President Donald Trump made a cooperative partner for Beijing's sweeping efforts to control the message of his heavily choreographed visit.
Trump and his Chinese counterpart, Xi Jinping, took no questions at an event Thursday billed as a news briefing, a reduction of already minimal press interaction during previous visits by American leaders.
During a 2014 visit by then-President Barack Obama, Xi took a symbolic single question from a reporter for a Chinese state newspaper. He ignored an American reporter's question about whether Beijing might ease restrictions on visas for foreign journalists.
Trump, who has called the press the "enemy of the American people," also took no questions during an event Thursday at which Chinese companies signed contracts to buy American jetliners, soybeans and other goods.
The visit comes at a time when Trump faces uncomfortable questions at home about Russia and possible gun controls following deadly mass shootings.
Xi almost never takes questions from reporters.
Meanwhile, as Chinese television showed Trump and Xi visiting the imperial palace in Beijing, censors scrubbed comments about Trump's visit from China's lively internet forums.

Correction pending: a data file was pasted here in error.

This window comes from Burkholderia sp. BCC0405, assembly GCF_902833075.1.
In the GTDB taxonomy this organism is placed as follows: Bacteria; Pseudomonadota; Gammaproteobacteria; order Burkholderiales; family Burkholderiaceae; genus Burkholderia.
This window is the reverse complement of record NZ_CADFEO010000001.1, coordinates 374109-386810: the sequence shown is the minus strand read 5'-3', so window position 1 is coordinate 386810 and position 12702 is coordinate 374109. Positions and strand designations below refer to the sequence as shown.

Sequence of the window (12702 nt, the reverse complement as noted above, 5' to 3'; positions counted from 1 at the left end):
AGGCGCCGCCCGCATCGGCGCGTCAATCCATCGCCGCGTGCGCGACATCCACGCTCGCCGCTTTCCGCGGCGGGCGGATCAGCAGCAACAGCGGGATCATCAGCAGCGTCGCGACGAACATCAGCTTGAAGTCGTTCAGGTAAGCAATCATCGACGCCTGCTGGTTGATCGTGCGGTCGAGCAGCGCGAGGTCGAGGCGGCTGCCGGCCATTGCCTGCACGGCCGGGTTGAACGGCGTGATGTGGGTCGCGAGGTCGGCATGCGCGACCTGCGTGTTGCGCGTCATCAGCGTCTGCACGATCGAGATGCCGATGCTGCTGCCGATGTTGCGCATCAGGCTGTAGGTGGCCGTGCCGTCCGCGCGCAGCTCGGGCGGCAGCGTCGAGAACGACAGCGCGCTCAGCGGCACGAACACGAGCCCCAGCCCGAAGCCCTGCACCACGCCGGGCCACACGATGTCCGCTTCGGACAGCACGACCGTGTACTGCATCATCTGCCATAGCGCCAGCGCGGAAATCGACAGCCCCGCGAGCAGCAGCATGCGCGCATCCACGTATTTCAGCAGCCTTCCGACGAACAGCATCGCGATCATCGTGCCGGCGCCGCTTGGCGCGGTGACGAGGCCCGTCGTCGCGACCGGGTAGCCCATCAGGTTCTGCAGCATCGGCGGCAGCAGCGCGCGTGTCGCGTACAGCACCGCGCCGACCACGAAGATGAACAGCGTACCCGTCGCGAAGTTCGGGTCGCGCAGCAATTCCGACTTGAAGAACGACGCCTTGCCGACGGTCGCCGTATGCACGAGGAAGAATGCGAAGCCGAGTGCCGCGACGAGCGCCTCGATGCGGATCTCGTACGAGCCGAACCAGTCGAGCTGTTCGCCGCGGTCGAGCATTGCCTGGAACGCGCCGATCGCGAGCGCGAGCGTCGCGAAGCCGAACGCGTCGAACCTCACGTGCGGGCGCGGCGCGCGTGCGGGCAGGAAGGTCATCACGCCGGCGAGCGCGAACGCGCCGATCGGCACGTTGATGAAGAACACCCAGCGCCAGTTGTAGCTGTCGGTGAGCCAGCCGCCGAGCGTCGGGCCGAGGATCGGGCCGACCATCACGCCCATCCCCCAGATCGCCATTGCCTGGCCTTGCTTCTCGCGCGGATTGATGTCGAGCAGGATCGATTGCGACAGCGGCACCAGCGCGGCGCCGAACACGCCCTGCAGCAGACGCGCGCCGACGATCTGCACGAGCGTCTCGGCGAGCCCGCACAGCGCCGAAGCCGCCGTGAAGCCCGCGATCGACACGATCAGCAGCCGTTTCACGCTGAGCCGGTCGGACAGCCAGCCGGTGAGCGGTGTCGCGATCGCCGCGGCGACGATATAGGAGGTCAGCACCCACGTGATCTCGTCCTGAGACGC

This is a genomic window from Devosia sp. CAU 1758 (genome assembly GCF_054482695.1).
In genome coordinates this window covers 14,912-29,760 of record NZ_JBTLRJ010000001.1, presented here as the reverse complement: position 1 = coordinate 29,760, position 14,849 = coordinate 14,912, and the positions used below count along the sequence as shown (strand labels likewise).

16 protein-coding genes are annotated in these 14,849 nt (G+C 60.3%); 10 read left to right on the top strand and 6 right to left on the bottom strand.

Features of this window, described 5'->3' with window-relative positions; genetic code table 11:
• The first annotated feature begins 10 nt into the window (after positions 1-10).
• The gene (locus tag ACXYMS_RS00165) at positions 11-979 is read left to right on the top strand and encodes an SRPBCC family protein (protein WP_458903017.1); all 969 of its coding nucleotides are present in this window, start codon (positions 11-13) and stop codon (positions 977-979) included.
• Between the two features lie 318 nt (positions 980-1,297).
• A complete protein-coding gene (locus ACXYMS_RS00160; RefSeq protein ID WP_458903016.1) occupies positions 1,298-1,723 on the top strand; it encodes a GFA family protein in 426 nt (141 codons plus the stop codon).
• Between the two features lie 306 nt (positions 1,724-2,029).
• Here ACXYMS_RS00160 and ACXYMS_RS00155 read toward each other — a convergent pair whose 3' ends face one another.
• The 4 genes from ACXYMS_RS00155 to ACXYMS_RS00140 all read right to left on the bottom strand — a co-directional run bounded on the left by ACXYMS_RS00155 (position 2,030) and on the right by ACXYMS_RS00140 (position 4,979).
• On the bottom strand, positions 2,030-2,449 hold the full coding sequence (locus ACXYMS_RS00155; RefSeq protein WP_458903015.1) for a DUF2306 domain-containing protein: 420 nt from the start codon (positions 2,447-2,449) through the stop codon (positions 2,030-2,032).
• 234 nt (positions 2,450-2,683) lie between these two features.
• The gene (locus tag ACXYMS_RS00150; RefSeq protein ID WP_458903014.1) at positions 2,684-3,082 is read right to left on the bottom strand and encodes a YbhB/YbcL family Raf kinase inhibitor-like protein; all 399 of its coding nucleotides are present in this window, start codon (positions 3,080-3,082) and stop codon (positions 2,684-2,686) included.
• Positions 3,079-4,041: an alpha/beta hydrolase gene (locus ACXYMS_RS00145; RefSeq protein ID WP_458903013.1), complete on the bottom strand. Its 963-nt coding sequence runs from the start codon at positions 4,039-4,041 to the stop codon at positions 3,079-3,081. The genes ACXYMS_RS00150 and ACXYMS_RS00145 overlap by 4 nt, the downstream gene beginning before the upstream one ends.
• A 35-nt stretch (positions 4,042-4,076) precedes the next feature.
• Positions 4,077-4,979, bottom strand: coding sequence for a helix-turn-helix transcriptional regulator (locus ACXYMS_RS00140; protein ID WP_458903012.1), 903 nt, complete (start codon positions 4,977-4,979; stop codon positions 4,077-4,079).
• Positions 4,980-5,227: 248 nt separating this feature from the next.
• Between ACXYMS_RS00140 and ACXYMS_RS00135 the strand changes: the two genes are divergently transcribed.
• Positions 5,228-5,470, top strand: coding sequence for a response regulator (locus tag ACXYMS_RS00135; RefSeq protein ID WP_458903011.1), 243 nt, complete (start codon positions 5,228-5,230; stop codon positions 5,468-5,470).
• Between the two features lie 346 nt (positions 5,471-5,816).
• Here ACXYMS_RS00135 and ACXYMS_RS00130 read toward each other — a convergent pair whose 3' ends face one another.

Reports by propaganda outlets including the ruling Communist Party's main newspaper, People's Daily, dominated posts on the popular Twitter-like microblog service, Sina Weibo.
The comments function on most posts, which can attract witty remarks from Chinese internet users, appeared to have been disabled or limited. Only a few dozen "carefully chosen" comments with positive messages were allowed.
According to Free Weibo, a site that tracks online censorship, posts that were deleted include humorous comments about the remarkable lack of traffic congestion in Beijing as Trump's motorcade passed Tiananmen Square.
Others asked whether Trump is able to get on Twitter, which China's internet filters block the public from seeing. (Answer: Yes, he is.)